Yearly Salary of a Dialysis Clinical Nurse Manager

by Dana Severson

Managing the day-to-day activities of nursing staff in a dialysis clinic or department is the main responsibility of a dialysis clinical nurse manager. These nursing professionals may also oversee the general operations of the facility, train nursing staff and account for medication use. Dialysis nurse managers must be registered nurses, and employers often seek candidates with experience in hemodialysis. Pay is comparable to other nurse managers.


In 2012, registered nurses averaged $67,930 a year, according to the Bureau of Labor Statistics. This figure, though, doesn’t account for position. A survey published in “Nursing Management,” a leadership journal for medical professionals, provides a clearer picture of the wages for nurses in managerial roles. As of 2010, nurse managers earned an average of $82,090, while assistant nurse managers averaged closer to $69,540 annually. A survey from the Association of periOperative Registered Nurses offers similar figures, with earnings at $79,800 to $87,000 a year, depending on facility size.


Experience has long affected salaries, and nurse managers are no exception. A survey published in “Physicians Practice” found that nurse managers with fewer than two years of experience earned $55,467 a year in 2011. Those with three to five years of experience earned $60,179, while nurse managers with six to 10 years of experience earned $60,854 annually. With 11 to 20 years of experience, salaries jumped to $67,281, and at 20 or more years of experience, salaries jumped again to just over $75,000.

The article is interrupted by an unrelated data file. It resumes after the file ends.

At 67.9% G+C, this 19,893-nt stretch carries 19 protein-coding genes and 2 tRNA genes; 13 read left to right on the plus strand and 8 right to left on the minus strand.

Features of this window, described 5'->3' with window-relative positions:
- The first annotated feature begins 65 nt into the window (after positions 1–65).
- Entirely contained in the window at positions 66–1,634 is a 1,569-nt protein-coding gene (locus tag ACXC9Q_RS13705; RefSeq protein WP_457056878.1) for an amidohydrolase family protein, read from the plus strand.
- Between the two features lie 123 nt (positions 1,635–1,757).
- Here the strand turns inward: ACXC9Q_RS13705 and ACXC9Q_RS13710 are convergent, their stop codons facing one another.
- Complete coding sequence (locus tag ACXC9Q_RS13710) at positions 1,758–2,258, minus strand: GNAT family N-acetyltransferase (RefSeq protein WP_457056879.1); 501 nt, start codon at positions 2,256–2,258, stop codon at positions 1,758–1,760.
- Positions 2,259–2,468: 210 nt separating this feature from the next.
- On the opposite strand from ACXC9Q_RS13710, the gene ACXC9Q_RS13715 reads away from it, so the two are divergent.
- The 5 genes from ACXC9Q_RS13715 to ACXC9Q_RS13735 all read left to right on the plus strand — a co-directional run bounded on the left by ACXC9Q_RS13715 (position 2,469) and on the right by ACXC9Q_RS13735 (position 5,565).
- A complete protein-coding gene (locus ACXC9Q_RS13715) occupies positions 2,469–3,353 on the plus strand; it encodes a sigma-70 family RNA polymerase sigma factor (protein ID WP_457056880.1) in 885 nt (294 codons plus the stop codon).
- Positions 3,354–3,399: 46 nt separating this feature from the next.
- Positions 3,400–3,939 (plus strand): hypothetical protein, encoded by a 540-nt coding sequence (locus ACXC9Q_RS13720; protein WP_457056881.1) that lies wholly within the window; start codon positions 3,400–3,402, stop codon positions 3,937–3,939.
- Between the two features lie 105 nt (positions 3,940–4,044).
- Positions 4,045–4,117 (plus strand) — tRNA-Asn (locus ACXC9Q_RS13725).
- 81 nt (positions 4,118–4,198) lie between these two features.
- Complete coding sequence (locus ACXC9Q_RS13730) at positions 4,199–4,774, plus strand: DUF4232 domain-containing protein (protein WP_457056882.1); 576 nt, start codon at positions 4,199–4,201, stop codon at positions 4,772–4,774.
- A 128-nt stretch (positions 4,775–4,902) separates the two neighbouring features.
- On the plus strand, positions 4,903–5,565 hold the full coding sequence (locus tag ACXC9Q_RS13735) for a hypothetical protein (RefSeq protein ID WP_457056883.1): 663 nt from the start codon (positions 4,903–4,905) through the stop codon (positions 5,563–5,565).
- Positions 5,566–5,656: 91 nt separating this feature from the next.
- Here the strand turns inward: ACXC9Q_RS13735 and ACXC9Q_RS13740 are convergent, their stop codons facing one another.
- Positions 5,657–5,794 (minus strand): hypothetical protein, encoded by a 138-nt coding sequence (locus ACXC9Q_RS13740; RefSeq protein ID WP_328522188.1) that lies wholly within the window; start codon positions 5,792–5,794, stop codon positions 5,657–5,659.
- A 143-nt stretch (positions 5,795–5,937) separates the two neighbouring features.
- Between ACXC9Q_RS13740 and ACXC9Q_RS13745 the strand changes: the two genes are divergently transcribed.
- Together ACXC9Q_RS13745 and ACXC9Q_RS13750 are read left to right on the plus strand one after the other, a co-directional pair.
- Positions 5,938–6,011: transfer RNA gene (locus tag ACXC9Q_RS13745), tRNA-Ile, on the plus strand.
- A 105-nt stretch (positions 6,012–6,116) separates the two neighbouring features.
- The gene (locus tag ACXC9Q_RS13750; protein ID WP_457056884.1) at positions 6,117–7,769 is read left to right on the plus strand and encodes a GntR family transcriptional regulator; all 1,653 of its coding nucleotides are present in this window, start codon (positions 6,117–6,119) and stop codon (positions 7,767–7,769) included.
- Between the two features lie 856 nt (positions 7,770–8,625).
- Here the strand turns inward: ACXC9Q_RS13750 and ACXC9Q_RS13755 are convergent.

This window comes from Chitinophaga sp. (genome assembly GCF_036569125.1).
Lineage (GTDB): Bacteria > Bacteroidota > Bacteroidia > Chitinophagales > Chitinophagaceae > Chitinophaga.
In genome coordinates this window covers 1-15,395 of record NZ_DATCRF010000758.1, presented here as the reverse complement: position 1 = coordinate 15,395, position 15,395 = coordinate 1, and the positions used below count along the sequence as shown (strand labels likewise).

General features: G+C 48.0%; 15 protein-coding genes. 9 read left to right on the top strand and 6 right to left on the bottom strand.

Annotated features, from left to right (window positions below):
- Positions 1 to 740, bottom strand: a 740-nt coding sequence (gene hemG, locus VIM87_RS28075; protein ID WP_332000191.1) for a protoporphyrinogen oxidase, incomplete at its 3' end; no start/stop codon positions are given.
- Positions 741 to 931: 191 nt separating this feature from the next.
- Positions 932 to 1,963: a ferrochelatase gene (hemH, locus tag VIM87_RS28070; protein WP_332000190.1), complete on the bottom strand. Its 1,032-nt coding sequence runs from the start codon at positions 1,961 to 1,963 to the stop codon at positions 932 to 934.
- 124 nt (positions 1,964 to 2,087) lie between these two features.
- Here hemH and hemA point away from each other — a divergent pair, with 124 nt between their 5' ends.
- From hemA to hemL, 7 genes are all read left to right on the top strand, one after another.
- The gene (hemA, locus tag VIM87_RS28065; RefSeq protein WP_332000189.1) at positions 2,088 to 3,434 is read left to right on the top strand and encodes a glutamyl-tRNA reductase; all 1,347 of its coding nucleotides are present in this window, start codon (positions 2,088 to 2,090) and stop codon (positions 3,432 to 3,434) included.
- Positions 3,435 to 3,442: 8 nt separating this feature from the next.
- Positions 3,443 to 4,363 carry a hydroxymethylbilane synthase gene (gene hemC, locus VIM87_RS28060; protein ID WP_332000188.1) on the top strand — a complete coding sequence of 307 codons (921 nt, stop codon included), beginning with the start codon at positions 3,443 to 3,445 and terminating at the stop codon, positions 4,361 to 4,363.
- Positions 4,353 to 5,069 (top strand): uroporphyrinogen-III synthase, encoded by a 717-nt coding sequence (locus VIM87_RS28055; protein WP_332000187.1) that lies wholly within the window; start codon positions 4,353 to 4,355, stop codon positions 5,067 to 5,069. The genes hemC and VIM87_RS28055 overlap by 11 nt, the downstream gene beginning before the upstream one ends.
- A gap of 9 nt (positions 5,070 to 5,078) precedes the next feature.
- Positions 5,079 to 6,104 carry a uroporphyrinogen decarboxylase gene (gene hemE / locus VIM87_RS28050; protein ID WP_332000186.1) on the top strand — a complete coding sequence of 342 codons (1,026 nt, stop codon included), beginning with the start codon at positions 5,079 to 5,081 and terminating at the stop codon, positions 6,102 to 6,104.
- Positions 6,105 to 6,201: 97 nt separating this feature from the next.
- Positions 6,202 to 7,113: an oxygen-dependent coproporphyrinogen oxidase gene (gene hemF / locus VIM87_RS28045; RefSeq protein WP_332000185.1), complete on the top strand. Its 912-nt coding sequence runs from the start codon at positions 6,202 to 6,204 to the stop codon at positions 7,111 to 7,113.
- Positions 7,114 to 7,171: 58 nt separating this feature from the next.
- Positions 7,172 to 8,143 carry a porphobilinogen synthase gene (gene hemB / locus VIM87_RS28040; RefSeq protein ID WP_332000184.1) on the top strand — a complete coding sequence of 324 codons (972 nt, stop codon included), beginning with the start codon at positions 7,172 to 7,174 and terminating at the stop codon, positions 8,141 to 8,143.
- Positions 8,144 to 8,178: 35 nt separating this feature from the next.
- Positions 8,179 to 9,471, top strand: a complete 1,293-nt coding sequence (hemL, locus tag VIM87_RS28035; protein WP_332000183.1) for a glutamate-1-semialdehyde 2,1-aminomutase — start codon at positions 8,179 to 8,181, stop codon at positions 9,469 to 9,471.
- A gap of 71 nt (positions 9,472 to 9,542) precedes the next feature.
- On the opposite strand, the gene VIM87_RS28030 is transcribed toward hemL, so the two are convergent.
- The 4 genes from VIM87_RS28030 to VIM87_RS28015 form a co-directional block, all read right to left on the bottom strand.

In addition to experience, location also affects earnings. Nurse managers in the Northeast averaged $56,430 a year. Those in the Mid-Atlantic earned almost $53,000, while nurse managers in the Southeast earned almost $61,000 annually. In the North-Central region, salaries were $66,588, and in South-Central, salaries were $56,511.


Through 2020, employment opportunities should be excellent, with an average job growth rate of 26 percent. This is almost double that of the national average for all U.S. occupations. Nursing professionals with at least a BSN, or bachelor’s of science in nursing, should enjoy the greatest prospects. The same can be said for those in advanced practices.

About the Author

Based in Minneapolis, Minn., Dana Severson has been writing marketing materials for small-to-mid-sized businesses since 2005. Prior to this, Severson worked as a manager of business development for a marketing company, developing targeted marketing campaigns for Big G, Betty Crocker and Pillsbury, among others.

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